It seems safe to say now that a comprehensive reform of healthcare in the United States is not going to pass. President Obama unveiled his own plan, which closely resembles the Senate’s version of the healthcare overhaul. A political email I received today described it as “little more than a regurgitation” of the Senate plan. Tomorrow’s televised health care summit has already been criticized, with both Democrats and Republicans stating that it is very unlikely to break the stalemate. In some ways this is sad, and in others, not surprising. Having learned the lessons from the Clinton era, the president outlined the features he wanted included, and then left the details to Congress. This seemed to wisely contrast with the 1993-4 effort, which was undertaken using secret backroom work, and the result dropped upon Congress in the form of a giant stone tablet. The result was quite predictable. If the current effort fails, the political fallout will take center stage. Blame may be assigned in having attempted the task without real bipartisan action. But is such cooperation realistic with an issue as huge and as complex as healthcare? It may be more plausible to work within existing programs, adding incremental tweaks rather than attempting to reshape 1/6th of the economy by force. Large-scale healthcare reform may be beyond what our political system is able to achieve. Of course, healthcare is already undergoing significant change. If comprehensive reform is ever again taken up by our executive or legislative branches, the system then is likely to be very different from what it is now.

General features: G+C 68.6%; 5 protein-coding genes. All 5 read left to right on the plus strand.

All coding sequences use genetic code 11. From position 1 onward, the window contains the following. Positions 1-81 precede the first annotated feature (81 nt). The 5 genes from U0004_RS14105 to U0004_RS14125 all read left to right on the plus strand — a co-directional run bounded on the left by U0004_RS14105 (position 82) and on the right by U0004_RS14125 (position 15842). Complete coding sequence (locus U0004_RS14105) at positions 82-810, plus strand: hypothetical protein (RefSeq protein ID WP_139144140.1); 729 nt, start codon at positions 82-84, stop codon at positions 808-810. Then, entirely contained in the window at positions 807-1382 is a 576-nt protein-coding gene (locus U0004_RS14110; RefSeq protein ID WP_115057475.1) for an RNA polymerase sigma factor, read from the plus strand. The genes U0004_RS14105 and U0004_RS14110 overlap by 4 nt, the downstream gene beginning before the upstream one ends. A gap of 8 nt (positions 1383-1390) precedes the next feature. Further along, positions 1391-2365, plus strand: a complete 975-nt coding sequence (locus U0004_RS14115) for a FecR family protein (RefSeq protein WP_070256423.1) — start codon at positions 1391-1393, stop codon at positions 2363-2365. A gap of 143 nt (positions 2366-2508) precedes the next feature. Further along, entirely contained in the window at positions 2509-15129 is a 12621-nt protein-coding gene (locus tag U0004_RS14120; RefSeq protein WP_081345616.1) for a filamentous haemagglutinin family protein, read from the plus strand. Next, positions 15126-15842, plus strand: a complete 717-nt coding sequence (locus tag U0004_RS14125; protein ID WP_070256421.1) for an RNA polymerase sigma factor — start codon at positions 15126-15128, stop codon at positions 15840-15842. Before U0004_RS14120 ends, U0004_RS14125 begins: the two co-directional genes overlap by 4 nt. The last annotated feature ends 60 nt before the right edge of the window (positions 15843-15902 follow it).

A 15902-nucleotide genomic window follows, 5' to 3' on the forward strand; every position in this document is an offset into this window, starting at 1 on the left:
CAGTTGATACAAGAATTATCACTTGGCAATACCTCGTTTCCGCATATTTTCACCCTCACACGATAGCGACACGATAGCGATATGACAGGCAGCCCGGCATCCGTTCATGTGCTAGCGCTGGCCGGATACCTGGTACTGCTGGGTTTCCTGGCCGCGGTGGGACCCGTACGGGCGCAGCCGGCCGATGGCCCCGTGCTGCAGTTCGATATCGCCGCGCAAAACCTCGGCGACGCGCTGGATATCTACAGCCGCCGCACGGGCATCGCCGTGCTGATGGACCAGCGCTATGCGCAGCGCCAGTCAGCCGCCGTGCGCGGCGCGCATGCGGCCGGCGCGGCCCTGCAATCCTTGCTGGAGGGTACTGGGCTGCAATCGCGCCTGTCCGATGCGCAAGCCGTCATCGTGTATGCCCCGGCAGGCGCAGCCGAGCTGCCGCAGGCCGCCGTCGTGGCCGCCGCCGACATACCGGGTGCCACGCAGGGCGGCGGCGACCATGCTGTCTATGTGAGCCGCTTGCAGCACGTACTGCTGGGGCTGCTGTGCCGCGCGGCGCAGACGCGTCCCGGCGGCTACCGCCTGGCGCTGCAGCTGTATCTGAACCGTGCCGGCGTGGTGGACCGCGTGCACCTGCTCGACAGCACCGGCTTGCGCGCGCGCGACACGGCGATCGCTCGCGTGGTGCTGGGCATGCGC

I previously discussed how the planned -21.2% update to the Medicare Part B (physician’s fee schedule) had been put off for two months. That time is approaching again. It appears that some sort of temporary freeze will be applied again. I have heard of a freeze until October 2010, and have also seen a proposal for a ten-year freeze.
A ten-year freeze makes little economic sense, and may serve only to place a large gauze wrap on the issue (as opposed to small band-aids), until a real solution can be developed. The fee-schedule problem is an ongoing issue, and the ever-increasing proposed cuts are reaching levels that make no sense. Congress knows this, and has only implemented the cut once, in 2002. It is noted that there was not a large-scale provider dropout from Medicare, which is always mentioned by physician groups when lobbying against the proposed cuts.